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Long-term outcomes and benefits of engaging older children in the Type 1 Kidz project

Chloe Brown, Helen Mulhearn
This commentary discusses the outcomes of engaging older children and young people in the Type 1 Kidz project, as well as sharing some recent successes.
This commentary will discuss the outcomes of engaging older children and young people (CYP) in the Type 1 Kidz (T1KZ) project, as well as sharing some recent successes. The T1KZ project supports CYP living with type 1 diabetes and their families. Details of the project and how it was created have been discussed previously (Mulhearn and Brown, 2017; Brown and Mulhearn, 2017; Brown and Mulhearn, 2019). T1KZ is facilitated by Investing in Children (IiC), a Community Interest Company based in North East England, and uses a unique children’s rights-based approach. This means that the voice of CYP are included in every aspect of the organisation and their ideas are at the heart of the project.

Since the last article was published, the project has grown from strength to strength, with one particular success being our most recent laptop loan scheme during the COVID-19 pandemic. As the T1KZ project moved online to cope with the pandemic, we found that some families did not have the technology required to engage with the service, or to effectively communicate with their clinical teams as they were not able to upload their blood glucose data or access information online. As a result, we applied for and were granted some emergency funding that enabled us to purchase 21 laptops, which were given to families for an initial 6-month period.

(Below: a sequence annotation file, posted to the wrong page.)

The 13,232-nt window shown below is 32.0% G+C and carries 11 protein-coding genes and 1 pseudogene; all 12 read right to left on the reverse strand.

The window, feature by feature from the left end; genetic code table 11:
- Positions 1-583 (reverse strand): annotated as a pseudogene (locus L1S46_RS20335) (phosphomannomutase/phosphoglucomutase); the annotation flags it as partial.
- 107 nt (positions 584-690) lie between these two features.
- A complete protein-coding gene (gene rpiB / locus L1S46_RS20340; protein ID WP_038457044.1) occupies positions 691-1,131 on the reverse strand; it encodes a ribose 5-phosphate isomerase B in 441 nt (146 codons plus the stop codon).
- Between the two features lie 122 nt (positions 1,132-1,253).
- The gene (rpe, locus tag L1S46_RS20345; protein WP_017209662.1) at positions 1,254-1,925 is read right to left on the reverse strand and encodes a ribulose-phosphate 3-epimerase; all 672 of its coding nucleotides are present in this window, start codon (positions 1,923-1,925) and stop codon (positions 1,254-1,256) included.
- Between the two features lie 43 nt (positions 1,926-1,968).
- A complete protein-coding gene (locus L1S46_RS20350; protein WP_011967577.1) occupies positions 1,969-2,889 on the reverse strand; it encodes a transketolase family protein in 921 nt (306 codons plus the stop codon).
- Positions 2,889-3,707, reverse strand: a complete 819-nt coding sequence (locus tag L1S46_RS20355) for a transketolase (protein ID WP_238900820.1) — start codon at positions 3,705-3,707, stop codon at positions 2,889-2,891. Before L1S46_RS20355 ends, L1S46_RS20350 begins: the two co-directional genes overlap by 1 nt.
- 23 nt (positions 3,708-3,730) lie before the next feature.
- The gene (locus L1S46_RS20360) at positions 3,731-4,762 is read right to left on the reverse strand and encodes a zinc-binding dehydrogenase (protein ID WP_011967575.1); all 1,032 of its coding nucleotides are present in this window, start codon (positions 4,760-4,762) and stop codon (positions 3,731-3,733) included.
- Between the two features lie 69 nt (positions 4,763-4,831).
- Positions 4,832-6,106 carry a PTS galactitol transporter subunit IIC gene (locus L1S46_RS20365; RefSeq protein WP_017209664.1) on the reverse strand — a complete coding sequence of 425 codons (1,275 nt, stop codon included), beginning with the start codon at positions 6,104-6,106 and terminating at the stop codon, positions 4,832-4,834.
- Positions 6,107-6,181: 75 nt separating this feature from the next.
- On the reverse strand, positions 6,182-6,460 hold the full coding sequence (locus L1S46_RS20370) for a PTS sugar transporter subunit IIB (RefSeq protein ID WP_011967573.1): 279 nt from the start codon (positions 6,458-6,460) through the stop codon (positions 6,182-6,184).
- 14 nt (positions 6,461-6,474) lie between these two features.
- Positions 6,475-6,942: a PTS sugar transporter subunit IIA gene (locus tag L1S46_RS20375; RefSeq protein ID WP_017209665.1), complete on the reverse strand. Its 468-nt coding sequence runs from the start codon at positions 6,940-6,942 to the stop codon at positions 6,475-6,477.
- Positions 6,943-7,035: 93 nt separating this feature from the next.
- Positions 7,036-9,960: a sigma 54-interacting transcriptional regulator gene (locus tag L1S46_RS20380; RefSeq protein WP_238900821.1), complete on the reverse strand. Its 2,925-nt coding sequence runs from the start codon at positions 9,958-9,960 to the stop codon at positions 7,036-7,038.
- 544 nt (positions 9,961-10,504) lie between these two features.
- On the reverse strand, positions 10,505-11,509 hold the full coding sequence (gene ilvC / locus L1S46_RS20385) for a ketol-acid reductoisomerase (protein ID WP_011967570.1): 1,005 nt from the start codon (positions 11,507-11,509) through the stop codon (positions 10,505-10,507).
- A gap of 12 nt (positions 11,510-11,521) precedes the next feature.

This has been extremely successful, and an initial evaluation has shown that all of the families who received a laptop said they were able to manage their diabetes better because of this. As well as being able to use the laptops to improve their overall wellbeing, most families said they used them for school work, communicating with others and, in one case, to order online shopping and access healthy, fresh food. A nurse from one clinical team said:

“Thank you so much for the support you have given to us as a clinical team and our families who have accessed a loan laptop through Type 1 Kidz. The laptops have provided families with computer facilities which they otherwise have not been able to afford and these laptops have helped children with type 1 diabetes to manage their condition more effectively by using the laptop to download their insulin pumps and meters and learn how to self-manage more effectively.